All charges dropped against lemonade protesters

C.J. Ciaramella Contributor
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The lemonade three are free.

The Superior Court of the District of Columbia dropped all charges Monday against three activists arrested in August for selling 10-cent cups of lemonade on the lawn of the Capitol building.

Will Duffield, Meg McLain and Kathryn Dill were arrested on Aug. 20 for selling the lemonade as part of National Lemonade Freedom Day — a nationwide protest formed in response to a recent rash of children’s lemonade stands being shut down by police.

Duffield, McLain and Dill pleaded not guilty on Oct. 4 to “sale of goods on U.S. Capitol grounds” — a crime that carries a maximum prison sentence of 180 days. Vending on the lawn of the Capitol is not allowed.

The three faced an additional 180 days in jail after being held in contempt of court for refusing to submit to a urine test for drugs.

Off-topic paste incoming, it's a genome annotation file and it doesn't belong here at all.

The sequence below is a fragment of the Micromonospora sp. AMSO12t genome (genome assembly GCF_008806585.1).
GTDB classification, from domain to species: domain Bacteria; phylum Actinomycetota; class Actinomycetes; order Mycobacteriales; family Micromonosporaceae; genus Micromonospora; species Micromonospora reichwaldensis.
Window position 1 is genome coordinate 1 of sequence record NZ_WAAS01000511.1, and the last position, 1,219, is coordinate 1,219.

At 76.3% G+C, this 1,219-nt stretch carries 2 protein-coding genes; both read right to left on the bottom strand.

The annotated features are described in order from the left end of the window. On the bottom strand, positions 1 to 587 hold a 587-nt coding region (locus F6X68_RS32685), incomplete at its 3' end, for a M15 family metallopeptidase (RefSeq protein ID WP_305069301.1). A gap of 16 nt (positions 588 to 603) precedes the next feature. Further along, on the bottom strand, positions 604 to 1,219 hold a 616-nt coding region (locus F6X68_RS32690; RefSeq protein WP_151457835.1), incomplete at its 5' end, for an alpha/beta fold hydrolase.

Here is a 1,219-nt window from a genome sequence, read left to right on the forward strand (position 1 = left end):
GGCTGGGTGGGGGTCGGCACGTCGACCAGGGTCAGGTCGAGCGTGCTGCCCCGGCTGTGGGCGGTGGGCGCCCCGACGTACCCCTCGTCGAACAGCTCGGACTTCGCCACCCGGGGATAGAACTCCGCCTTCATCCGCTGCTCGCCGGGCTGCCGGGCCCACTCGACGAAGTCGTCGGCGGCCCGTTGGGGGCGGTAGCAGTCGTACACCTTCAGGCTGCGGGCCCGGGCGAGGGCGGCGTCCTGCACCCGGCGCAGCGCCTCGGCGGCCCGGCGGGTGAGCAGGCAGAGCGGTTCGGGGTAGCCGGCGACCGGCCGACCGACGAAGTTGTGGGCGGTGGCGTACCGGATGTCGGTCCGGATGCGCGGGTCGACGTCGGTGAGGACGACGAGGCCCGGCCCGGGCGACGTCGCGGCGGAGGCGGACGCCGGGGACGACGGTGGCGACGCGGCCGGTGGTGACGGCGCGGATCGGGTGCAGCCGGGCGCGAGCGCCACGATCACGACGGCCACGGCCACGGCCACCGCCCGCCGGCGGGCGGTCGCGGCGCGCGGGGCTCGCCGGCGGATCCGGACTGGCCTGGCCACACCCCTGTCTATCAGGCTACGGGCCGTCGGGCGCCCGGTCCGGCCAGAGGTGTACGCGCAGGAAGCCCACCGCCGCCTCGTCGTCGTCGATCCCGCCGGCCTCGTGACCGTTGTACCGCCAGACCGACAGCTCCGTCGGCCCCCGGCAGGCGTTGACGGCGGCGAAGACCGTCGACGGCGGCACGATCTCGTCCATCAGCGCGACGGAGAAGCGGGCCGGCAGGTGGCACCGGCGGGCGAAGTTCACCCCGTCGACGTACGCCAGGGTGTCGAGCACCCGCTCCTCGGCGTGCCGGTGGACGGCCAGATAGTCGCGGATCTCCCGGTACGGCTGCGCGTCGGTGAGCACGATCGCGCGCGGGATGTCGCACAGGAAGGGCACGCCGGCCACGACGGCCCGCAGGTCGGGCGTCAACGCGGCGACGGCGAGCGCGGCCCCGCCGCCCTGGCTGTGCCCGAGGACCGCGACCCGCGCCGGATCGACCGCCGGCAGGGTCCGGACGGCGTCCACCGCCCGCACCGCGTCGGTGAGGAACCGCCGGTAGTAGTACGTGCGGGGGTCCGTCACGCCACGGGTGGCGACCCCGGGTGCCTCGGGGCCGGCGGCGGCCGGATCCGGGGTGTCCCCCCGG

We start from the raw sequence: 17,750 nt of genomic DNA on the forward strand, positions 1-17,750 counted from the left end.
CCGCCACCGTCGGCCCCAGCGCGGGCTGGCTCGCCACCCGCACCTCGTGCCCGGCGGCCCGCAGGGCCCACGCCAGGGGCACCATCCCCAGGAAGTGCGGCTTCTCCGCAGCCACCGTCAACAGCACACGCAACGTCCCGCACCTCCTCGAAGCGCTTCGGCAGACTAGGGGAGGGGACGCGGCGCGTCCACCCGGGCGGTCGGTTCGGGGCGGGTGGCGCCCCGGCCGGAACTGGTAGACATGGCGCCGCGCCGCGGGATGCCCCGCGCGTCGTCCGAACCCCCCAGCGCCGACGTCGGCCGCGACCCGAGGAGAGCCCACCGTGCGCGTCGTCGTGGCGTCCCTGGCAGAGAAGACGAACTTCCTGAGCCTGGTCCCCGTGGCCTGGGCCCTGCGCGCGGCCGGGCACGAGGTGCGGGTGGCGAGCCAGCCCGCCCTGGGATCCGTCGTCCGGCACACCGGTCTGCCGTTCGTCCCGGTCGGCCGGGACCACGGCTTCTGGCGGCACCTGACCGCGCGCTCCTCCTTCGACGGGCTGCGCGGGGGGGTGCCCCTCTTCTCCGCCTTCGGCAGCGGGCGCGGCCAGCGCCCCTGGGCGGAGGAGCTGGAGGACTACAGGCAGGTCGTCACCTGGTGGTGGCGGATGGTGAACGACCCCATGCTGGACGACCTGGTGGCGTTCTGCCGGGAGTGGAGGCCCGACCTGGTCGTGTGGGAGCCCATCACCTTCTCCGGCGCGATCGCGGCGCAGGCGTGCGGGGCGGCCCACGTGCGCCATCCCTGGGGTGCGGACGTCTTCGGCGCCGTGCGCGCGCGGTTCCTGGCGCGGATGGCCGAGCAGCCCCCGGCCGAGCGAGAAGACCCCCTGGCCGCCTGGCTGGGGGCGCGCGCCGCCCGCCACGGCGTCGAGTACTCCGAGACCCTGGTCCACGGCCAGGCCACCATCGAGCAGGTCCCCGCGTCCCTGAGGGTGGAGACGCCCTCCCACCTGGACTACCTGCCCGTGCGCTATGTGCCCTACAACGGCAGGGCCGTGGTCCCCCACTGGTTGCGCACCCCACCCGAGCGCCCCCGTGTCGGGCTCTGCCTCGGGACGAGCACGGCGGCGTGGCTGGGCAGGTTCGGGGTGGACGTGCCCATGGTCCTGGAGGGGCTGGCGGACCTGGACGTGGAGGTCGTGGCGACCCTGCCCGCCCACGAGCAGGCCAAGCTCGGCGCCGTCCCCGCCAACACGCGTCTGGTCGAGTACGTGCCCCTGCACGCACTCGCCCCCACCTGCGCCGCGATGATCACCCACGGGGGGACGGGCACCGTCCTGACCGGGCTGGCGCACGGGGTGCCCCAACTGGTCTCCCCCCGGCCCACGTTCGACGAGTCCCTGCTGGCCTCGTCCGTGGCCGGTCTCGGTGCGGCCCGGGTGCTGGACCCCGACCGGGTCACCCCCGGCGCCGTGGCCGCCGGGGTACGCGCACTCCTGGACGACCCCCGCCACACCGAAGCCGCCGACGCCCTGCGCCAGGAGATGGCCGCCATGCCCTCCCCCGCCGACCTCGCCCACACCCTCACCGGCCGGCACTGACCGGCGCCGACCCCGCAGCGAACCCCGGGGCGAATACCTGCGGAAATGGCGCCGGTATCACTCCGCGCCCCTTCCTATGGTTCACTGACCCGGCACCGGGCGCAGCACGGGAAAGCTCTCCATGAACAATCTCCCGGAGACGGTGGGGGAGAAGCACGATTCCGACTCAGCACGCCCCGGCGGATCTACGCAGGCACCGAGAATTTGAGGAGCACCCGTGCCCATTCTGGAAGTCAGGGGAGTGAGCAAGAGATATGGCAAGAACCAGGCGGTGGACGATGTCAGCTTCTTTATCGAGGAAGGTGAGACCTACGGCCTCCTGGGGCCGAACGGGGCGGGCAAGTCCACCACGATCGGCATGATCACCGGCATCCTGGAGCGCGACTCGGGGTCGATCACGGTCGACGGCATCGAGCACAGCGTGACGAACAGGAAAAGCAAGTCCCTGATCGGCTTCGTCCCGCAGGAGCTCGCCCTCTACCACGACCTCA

The urine sample was part of a program to avoid going to trial. The court also demanded the three submit to weekly drug testing and a substance abuse class. The lemonistas said all of this was a violation of their Fourth Amendment rights.

“It wasn’t a violent crime,” Dill said. “There were no victims, except all the thirsty people at the Capitol who couldn’t get lemonade because we were arrested.”

When the three appeared at court Monday, there was a new judge, who Mclain described as “jolly and friendly.” The judge announced the charges against them had been dropped.

“It was very relieving,” Dill said. “I would have probably have lost my job, and Megan and Will don’t even live close to the area.”

The judge did not say why the charges had been dropped, but Dill and McLain speculated it would have been not only costly but embarrassing to take the three to a full jury trial.

The three had also been banned from the Capitol grounds, but that, too, has been lifted. The first thing the three did after leaving court was take a picture in front of the Capitol building.

Mclain said the three have no plans at the moment for future protests, but “the next time we see some innocent person being oppressed, we’ll be there.”

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C.J. Ciaramella